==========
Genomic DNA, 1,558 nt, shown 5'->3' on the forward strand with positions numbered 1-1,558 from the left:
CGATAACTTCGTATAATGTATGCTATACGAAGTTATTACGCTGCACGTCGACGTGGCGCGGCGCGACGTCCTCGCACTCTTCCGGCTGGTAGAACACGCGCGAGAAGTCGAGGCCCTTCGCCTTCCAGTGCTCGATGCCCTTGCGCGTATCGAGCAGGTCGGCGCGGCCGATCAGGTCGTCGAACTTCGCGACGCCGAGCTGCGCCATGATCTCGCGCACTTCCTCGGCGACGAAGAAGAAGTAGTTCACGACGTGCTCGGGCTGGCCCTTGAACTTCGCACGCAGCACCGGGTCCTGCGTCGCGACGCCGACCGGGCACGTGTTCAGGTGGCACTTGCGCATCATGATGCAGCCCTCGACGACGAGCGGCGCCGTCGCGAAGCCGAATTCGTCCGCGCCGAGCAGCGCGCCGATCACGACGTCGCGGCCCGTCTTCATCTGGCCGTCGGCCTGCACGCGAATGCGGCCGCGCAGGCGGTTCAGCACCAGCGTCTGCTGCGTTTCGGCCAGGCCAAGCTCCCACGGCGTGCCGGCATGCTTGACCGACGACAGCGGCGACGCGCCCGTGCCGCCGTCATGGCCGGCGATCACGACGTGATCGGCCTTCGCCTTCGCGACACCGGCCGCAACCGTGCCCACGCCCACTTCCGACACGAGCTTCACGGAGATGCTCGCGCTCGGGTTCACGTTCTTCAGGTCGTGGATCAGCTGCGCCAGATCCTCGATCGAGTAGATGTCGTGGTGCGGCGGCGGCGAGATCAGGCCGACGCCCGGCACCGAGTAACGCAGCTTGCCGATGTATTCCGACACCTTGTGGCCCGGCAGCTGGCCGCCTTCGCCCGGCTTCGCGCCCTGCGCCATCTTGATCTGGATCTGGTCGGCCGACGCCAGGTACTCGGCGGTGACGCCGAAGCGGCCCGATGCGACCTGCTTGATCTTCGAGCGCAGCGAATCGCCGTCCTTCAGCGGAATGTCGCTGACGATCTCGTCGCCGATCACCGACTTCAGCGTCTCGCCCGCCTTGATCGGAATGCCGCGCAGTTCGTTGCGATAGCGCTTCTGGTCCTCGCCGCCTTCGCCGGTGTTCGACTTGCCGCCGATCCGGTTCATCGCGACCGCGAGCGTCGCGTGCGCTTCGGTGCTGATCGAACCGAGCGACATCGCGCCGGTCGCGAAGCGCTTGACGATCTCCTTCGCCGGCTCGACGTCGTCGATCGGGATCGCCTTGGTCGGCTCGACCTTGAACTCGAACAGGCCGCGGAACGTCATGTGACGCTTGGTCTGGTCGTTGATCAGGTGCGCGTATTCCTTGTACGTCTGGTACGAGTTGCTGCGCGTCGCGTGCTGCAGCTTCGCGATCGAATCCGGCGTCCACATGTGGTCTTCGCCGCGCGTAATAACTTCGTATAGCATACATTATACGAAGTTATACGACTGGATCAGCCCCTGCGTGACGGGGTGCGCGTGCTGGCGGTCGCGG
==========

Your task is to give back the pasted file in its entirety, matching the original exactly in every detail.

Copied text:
Genomic DNA, 1,558 nt, shown 5'->3' on the forward strand with positions numbered 1-1,558 from the left:
CGATAACTTCGTATAATGTATGCTATACGAAGTTATTACGCTGCACGTCGACGTGGCGCGGCGCGACGTCCTCGCACTCTTCCGGCTGGTAGAACACGCGCGAGAAGTCGAGGCCCTTCGCCTTCCAGTGCTCGATGCCCTTGCGCGTATCGAGCAGGTCGGCGCGGCCGATCAGGTCGTCGAACTTCGCGACGCCGAGCTGCGCCATGATCTCGCGCACTTCCTCGGCGACGAAGAAGAAGTAGTTCACGACGTGCTCGGGCTGGCCCTTGAACTTCGCACGCAGCACCGGGTCCTGCGTCGCGACGCCGACCGGGCACGTGTTCAGGTGGCACTTGCGCATCATGATGCAGCCCTCGACGACGAGCGGCGCCGTCGCGAAGCCGAATTCGTCCGCGCCGAGCAGCGCGCCGATCACGACGTCGCGGCCCGTCTTCATCTGGCCGTCGGCCTGCACGCGAATGCGGCCGCGCAGGCGGTTCAGCACCAGCGTCTGCTGCGTTTCGGCCAGGCCAAGCTCCCACGGCGTGCCGGCATGCTTGACCGACGACAGCGGCGACGCGCCCGTGCCGCCGTCATGGCCGGCGATCACGACGTGATCGGCCTTCGCCTTCGCGACACCGGCCGCAACCGTGCCCACGCCCACTTCCGACACGAGCTTCACGGAGATGCTCGCGCTCGGGTTCACGTTCTTCAGGTCGTGGATCAGCTGCGCCAGATCCTCGATCGAGTAGATGTCGTGGTGCGGCGGCGGCGAGATCAGGCCGACGCCCGGCACCGAGTAACGCAGCTTGCCGATGTATTCCGACACCTTGTGGCCCGGCAGCTGGCCGCCTTCGCCCGGCTTCGCGCCCTGCGCCATCTTGATCTGGATCTGGTCGGCCGACGCCAGGTACTCGGCGGTGACGCCGAAGCGGCCCGATGCGACCTGCTTGATCTTCGAGCGCAGCGAATCGCCGTCCTTCAGCGGAATGTCGCTGACGATCTCGTCGCCGATCACCGACTTCAGCGTCTCGCCCGCCTTGATCGGAATGCCGCGCAGTTCGTTGCGATAGCGCTTCTGGTCCTCGCCGCCTTCGCCGGTGTTCGACTTGCCGCCGATCCGGTTCATCGCGACCGCGAGCGTCGCGTGCGCTTCGGTGCTGATCGAACCGAGCGACATCGCGCCGGTCGCGAAGCGCTTGACGATCTCCTTCGCCGGCTCGACGTCGTCGATCGGGATCGCCTTGGTCGGCTCGACCTTGAACTCGAACAGGCCGCGGAACGTCATGTGACGCTTGGTCTGGTCGTTGATCAGGTGCGCGTATTCCTTGTACGTCTGGTACGAGTTGCTGCGCGTCGCGTGCTGCAGCTTCGCGATCGAATCCGGCGTCCACATGTGGTCTTCGCCGCGCGTAATAACTTCGTATAGCATACATTATACGAAGTTATACGACTGGATCAGCCCCTGCGTGACGGGGTGCGCGTGCTGGCGGTCGCGG